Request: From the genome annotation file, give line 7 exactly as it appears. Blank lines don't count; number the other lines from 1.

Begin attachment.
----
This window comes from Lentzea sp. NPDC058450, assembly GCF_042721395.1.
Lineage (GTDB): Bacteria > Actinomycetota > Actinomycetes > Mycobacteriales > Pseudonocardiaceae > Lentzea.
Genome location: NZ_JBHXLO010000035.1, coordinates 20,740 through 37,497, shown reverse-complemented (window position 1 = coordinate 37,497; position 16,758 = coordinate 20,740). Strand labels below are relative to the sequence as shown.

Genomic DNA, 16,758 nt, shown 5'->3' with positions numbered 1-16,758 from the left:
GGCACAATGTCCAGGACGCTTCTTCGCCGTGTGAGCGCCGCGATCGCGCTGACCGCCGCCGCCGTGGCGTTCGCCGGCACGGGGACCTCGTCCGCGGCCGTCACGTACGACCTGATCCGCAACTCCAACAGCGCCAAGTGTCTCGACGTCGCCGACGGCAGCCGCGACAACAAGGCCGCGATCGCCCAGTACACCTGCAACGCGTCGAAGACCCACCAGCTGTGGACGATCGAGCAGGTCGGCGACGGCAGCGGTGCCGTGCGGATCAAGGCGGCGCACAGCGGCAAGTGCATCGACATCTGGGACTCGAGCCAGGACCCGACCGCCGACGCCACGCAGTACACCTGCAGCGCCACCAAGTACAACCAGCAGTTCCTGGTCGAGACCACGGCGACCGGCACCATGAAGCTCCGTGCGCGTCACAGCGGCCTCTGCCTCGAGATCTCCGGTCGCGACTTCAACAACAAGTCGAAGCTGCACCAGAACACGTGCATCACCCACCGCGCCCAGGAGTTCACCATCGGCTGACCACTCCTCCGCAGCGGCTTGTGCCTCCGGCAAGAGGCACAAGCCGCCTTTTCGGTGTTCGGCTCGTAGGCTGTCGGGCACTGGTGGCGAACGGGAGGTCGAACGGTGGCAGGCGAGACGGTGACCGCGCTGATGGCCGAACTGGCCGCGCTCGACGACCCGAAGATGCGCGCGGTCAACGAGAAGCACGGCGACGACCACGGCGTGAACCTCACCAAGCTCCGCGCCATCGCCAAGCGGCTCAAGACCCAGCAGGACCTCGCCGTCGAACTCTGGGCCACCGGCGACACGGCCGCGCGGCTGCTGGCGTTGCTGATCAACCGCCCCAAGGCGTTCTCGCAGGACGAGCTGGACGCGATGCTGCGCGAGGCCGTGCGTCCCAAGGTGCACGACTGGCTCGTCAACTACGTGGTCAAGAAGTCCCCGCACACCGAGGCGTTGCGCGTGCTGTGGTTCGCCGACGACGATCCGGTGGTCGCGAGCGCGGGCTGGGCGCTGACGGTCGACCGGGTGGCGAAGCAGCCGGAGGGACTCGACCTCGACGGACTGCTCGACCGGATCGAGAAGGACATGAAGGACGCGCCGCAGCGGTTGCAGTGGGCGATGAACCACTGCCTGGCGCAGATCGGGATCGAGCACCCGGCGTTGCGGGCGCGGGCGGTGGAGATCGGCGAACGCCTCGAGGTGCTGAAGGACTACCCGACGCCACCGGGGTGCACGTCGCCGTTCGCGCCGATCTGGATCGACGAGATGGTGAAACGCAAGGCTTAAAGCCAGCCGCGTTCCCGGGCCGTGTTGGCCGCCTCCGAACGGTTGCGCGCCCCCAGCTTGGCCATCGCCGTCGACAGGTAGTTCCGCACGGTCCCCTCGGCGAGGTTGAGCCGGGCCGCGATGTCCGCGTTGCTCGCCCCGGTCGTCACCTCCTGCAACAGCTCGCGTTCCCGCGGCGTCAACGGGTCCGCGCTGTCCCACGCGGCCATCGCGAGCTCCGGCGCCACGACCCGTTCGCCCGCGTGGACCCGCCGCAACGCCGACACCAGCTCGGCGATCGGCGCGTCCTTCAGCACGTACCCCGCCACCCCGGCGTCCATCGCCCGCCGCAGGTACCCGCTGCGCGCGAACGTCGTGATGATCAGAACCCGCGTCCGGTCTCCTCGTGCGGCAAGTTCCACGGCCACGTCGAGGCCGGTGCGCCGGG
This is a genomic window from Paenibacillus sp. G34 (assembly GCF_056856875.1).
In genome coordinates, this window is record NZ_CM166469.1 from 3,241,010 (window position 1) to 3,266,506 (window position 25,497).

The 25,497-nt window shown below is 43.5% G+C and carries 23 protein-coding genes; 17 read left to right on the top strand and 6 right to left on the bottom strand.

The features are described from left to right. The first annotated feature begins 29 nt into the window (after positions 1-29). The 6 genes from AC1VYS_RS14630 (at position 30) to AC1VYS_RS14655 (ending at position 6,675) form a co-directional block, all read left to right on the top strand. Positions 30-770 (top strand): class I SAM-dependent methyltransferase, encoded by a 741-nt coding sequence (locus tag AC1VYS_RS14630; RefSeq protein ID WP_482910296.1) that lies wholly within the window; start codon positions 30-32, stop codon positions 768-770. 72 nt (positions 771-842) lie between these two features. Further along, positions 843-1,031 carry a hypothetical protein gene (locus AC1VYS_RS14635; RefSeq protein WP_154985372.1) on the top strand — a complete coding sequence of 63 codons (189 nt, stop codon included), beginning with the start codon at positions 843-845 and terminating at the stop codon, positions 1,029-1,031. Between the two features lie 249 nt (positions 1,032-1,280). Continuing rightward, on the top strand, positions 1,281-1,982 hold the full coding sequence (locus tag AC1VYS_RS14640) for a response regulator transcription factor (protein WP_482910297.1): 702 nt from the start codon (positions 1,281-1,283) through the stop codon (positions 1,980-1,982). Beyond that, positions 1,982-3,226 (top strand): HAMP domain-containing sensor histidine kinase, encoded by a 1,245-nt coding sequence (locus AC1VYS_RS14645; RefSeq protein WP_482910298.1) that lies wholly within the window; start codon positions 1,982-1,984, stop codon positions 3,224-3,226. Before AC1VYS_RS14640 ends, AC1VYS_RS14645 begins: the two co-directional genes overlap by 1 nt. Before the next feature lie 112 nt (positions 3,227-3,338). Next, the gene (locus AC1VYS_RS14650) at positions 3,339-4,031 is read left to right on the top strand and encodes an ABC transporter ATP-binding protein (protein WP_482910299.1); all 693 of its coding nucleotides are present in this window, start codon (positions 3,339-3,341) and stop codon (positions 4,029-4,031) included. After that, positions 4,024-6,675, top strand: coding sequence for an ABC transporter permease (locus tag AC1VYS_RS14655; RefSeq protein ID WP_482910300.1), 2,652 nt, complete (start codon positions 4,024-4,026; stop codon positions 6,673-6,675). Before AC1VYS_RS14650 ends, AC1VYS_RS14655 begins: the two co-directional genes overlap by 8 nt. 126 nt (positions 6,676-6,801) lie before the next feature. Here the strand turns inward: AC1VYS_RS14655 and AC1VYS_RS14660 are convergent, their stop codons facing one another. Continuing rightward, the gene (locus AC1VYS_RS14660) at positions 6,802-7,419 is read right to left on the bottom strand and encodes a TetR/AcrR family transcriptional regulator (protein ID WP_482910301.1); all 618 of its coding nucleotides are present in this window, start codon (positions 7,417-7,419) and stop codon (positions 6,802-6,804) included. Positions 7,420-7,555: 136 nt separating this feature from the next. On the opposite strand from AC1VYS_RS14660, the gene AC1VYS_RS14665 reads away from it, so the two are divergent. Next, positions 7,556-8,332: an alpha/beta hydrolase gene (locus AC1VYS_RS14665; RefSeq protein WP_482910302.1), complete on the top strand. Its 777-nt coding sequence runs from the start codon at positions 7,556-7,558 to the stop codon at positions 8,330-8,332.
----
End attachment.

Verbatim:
In genome coordinates, this window is record NZ_CM166469.1 from 3,241,010 (window position 1) to 3,266,506 (window position 25,497).